ROMA CITTA APERTA is a true INSIGHT into various CHARACTERS in their hard REALITIES that force them to particular deeds. They all cope with resistance from the German fascists who divided Rome into 14 zones and control it. The characters range from the simple Il Sagrestano, the engaged couple Francesco and Pina, young boys, devoted Padre Pietro, performer Marina to the most "wanted" man Giorgio Manfredi (a true character, the Communist Celeste Negavilla). They all cope with individual dramas combined with psychological tiredness: Pina plans to set up a family, yet fatal events of hatred do not allow for her happiness; one of the boys badly seeks a father, yet the army of death does not accept fathers or sons; some want careers as performers, yet the times force service to blind propaganda only; good Christians want to live with dignity and love, yet, the world can only offer humiliation and hatred in return. The satanic patience of the Nazis seems to win. And here arises a question: are they all forced to do things they'd never do?... That profound development of characters, though may seem too harsh for Germans, occurs to be especially thought provoking and psychological.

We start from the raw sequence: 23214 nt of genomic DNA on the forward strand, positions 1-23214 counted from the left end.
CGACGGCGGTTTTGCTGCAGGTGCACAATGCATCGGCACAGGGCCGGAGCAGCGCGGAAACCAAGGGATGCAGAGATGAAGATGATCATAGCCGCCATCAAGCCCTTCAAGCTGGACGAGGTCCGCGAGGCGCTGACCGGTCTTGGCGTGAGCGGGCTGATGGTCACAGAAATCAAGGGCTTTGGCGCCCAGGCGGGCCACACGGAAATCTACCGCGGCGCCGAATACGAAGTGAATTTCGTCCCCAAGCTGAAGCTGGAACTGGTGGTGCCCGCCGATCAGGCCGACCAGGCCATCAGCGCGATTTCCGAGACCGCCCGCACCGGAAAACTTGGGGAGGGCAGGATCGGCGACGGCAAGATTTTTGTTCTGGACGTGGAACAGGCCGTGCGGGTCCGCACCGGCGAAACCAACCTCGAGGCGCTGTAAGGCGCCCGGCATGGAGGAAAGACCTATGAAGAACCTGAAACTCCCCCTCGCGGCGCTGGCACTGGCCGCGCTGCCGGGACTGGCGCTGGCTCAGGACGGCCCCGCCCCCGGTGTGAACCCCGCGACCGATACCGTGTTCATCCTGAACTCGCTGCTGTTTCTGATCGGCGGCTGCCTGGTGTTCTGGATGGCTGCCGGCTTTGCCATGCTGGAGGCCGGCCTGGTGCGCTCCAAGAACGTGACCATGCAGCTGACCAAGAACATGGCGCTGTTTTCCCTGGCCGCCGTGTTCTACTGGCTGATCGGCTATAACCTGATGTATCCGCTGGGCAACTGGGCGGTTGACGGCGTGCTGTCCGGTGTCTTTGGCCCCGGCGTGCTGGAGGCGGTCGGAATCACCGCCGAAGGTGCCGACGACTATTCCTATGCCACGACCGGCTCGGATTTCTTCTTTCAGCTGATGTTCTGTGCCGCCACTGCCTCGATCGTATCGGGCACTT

ROMA CITTA APERTA is filled with GENUINELY TOUCHING MOMENTS. Except for the final scene - the symbol of the movie when the sad boys walk to the city of Rome just after the execution=martyrdom of their earthly angelic tutor, Padre Pietro; I'll never forget Pina's death: supposedly so unnecessary as a loss of life but truly so significant as a cry for freedom and dignity. Anna Magnani does a terrific job in this scene, you as a viewer seem to shout with her in despair: "Francesco!" Another great moment is when Marcello, Pina's son, asks Francesco "Can I call you father?" This seems to symbolize that simple affection never dies and remains a genuine sign of hope in the world of madness and hatred. Besides, who can forget the moment when Francesco places hope in Pina that the future would bring life anew, dreams anew, happiness more stable. Throughout these moments, there is an intense atmosphere, something that keeps you on your chair speechless.